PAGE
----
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January 5, 2011
By Claudene Wharton
In accepting funds from the American Recovery and Reinvestment Act (ARRA), Nevada agreed to attain 90 percent compliance with new building energy codes for new construction and remodel projects by 2017. The state’s Renewable Energy and Energy Efficiency Authority recently sought the assistance of the University of Nevada, Reno in preparing a proposal to help it reach this goal.
The Pacific Northwest National Laboratory, a U.S. Department of Energy research laboratory, awarded $347,504 to the Authority, and now the University’s Business Environmental Program at the College of Business will partner with the Builders Association of Northern Nevada, K energy and the Authority to design and implement a plan of action.
“There is a lot to be done,” explained Hatice Gecol, Nevada Energy commissioner and head of the Renewable Energy and Energy Efficiency Authority, who is overseeing the effort. “The counties’ and cities’ building departments need to be brought into the loop, be familiar with the codes if they aren’t already, and incorporate the codes into their processes,” she explained, “and the design professionals and contractors need to be offered training and education as well.”
Dick Bartholet, director of research development at the University’s Center for Regional Studies who is helping to coordinate the effort, said the Builders Association of Northern Nevada “has been a leading proponent of doing this,” and is a key partner, reaching out to their cohorts and helping to organize trainings. Bartholet said one of the first steps is to hold a series of stakeholder meetings to get feedback and hear concerns from governmental officials, contractors and the general public. Then, there will be a series of trainings held and video-conferenced throughout the state, using the offices and equipment of the University’s Cooperative Extension and the Nevada System of Higher Education.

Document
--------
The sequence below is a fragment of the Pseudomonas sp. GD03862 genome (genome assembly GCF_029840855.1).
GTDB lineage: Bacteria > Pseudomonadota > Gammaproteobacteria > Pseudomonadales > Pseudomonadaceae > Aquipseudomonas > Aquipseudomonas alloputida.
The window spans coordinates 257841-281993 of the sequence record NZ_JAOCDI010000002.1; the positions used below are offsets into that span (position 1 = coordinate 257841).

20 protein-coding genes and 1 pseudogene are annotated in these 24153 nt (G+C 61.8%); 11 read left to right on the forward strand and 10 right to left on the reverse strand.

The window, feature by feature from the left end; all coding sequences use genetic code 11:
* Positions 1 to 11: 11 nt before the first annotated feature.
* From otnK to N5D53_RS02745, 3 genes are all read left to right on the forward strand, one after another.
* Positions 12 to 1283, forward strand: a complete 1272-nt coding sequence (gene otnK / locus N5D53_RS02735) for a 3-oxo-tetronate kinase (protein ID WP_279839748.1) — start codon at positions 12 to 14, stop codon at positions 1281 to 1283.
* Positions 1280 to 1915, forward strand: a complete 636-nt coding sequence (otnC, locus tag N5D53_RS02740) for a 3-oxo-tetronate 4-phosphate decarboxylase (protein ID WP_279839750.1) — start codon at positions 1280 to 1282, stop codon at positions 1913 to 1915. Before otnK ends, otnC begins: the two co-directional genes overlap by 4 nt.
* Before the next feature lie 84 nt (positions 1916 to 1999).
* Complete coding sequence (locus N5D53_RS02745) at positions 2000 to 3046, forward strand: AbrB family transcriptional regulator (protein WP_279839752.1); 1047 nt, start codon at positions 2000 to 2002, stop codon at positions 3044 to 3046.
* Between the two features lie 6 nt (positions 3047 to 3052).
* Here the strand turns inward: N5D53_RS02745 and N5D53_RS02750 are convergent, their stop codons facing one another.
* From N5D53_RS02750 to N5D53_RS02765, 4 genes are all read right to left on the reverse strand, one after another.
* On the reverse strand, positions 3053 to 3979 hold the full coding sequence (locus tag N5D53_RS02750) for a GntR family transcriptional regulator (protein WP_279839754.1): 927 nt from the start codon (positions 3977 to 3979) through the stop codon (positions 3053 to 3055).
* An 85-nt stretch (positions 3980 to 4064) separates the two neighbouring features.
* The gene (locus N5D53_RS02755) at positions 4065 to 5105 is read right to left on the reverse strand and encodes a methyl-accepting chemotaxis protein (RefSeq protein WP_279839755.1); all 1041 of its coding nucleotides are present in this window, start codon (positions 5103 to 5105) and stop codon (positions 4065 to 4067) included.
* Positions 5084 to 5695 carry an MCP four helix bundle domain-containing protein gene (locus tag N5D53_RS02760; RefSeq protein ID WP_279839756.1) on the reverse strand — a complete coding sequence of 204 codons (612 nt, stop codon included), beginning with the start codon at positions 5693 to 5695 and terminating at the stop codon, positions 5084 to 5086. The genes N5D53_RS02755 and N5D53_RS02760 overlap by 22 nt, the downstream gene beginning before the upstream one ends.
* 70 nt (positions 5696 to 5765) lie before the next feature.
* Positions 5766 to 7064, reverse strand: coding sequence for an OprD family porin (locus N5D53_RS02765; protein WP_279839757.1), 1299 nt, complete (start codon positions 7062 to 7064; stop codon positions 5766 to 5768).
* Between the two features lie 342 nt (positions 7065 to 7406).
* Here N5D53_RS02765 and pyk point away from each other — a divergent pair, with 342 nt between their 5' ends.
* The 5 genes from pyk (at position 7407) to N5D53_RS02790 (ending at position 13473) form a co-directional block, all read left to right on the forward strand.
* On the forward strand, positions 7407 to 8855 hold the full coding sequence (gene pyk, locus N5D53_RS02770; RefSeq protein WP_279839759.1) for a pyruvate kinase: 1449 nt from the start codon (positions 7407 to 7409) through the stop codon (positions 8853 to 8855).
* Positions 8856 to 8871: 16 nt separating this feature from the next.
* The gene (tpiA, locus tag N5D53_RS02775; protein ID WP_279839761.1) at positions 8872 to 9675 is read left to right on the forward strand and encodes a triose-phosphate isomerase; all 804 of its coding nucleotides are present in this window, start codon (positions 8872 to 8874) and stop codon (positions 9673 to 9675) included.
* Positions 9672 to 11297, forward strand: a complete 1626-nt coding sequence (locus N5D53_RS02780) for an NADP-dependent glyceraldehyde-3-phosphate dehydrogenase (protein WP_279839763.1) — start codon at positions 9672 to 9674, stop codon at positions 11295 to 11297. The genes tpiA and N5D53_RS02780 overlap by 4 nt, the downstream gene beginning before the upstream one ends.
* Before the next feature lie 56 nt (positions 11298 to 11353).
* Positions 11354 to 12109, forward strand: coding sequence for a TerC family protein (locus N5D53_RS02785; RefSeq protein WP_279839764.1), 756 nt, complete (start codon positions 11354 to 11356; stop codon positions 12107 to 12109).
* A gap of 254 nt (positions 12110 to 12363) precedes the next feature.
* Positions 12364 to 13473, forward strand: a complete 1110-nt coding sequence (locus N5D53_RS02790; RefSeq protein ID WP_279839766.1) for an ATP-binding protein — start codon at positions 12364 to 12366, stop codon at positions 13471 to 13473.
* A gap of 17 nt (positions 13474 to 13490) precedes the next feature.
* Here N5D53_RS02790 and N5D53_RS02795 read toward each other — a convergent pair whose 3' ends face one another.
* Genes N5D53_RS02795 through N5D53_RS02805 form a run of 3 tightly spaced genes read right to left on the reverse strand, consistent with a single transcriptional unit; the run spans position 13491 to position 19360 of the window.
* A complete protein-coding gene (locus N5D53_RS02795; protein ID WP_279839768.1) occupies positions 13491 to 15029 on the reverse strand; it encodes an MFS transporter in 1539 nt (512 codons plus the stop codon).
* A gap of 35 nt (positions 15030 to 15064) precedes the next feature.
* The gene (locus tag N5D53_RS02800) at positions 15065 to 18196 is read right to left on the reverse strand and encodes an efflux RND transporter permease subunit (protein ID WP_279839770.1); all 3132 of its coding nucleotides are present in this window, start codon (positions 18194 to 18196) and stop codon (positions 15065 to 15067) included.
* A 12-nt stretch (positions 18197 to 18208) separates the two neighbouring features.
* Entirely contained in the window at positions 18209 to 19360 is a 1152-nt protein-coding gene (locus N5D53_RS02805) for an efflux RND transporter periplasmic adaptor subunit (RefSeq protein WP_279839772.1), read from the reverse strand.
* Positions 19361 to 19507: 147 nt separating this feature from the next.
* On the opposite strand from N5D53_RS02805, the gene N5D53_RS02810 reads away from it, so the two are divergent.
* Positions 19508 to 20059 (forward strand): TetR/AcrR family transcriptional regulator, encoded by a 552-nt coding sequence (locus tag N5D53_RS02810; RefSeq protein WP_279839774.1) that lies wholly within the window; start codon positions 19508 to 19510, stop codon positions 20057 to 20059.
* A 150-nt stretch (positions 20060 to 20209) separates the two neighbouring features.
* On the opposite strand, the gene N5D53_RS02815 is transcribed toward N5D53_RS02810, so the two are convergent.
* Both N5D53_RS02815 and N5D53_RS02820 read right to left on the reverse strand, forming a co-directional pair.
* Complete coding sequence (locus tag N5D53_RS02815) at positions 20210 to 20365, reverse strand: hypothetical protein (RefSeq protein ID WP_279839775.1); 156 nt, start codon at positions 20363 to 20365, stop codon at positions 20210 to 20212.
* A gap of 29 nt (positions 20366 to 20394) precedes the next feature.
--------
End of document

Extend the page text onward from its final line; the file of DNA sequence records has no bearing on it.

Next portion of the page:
Although it will take a lot of time and effort to get the entire state into compliance with the new building energy-efficiency codes, Bartholet says it is not only the right thing to do in order to honor the agreement we made when we accepted the ARRA funds and to conserve energy, but that it also makes sense economically.
“Adopting and complying with the new building codes is, in a sense, the most affordable way to pay for energy,” he said. “Other than renewable energy, all the power and heating we do in Nevada comes from importing fossil fuels from other states, which means we are exporting dollars to those states. So, the more energy-efficient we become, the more money we keep in Nevada.”
Stakeholder meetings will be held next week at NV Energy offices in Reno on Jan. 11 and in Las Vegas on Jan. 12. County and city building officials should plan to attend, as well as those in the industry. The public is welcome. Meetings will begin at 8:30 a.m. and preregistration is requested by contacting Emily Nunez at the Renewable Energy and Energy Efficiency Authority, firstname.lastname@example.org or (775) 684-5687.
For industry training dates and details, interested parties should call John Handzo, project manager at the Nevada Small Business Development Center, located at the University’s College of Business, email@example.com, (775) 689-6674 or (800) 882-3233.